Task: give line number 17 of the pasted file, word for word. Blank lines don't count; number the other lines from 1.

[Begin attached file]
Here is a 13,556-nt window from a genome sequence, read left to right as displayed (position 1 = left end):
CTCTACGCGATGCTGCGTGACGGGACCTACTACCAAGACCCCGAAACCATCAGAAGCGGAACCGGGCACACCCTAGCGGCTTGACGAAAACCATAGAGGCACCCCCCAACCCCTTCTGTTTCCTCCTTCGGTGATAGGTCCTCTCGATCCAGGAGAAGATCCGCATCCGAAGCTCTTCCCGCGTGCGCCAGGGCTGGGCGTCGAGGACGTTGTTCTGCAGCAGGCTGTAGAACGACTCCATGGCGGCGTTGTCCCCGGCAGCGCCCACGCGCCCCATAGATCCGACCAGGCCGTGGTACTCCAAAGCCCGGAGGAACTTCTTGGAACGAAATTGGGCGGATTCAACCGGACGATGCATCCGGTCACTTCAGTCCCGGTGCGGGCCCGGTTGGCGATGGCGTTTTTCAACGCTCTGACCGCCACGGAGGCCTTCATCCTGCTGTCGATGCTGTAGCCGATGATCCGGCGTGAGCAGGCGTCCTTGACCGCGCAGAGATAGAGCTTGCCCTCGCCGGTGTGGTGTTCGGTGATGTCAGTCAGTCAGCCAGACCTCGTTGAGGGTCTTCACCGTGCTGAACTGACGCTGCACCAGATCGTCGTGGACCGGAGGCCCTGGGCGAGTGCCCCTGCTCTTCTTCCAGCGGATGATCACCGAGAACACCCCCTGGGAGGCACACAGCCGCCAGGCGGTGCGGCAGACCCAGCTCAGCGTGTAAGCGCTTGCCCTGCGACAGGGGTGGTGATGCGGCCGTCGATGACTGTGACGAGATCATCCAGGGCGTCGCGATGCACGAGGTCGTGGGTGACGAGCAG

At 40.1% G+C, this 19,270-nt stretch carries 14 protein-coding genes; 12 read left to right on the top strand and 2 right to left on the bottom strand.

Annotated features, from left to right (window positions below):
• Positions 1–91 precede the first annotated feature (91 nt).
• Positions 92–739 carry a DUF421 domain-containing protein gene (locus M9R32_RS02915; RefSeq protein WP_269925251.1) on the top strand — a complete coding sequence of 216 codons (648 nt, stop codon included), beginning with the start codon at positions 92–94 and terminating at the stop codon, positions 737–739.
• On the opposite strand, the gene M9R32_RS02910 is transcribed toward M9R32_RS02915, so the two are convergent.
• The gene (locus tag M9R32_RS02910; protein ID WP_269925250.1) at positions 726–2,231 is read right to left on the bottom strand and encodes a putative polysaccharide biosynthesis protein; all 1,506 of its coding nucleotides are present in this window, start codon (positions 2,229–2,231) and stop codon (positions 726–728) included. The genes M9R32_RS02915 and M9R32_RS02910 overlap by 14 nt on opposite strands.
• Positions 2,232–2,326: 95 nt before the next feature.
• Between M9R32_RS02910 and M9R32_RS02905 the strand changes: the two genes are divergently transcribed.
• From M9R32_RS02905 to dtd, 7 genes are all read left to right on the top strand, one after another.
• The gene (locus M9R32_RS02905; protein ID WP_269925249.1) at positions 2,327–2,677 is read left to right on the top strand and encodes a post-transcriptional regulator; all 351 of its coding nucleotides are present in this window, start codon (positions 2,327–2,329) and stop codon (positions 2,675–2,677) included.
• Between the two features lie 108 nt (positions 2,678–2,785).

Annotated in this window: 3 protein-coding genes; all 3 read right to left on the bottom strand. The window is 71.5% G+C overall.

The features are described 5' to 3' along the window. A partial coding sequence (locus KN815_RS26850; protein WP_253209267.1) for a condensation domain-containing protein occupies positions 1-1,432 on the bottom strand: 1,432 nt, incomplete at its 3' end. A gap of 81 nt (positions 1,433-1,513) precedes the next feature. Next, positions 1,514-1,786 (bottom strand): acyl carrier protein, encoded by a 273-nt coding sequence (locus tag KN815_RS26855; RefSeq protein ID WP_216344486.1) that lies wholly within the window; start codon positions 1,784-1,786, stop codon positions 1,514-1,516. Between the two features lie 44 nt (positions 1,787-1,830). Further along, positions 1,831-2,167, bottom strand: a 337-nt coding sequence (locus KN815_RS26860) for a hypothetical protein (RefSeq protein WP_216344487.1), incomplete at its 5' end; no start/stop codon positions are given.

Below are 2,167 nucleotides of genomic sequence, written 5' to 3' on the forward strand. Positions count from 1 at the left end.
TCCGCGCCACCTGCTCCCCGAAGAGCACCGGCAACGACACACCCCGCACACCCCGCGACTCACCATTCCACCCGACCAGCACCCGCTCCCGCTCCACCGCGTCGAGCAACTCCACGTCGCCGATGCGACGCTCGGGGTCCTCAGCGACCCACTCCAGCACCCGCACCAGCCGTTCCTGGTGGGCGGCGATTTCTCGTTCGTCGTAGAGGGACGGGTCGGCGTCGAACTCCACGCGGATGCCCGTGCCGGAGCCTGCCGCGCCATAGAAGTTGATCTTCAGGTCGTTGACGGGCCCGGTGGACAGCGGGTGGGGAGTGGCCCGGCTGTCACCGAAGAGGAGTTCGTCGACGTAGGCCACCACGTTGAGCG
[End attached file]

TCCGCGCCACCTGCTCCCCGAAGAGCACCGGCAACGACACACCCCGCACACCCCGCGACTCACCATTCCACCCGACCAGCACCCGCTCCCGCTCCACCGCGTCGAGCAACTCCACGTCGCCGATGCGACGCTCGGGGTCCTCAGCGACCCACTCCAGCACCCGCACCAGCCGTTCCTGGTGGGCGGCGATTTCTCGTTCGTCGTAGAGGGACGGGTCGGCGTCGAACTCCACGCGGATGCCCGTGCCGGAGCCTGCCGCGCCATAGAAGTTGATCTTCAGGTCGTTGACGGGCCCGGTGGACAGCGGGTGGGGAGTGGCCCGGCTGTCACCGAAGAGGAGTTCGTCGACGTAGGCCACCACGTTGAGCG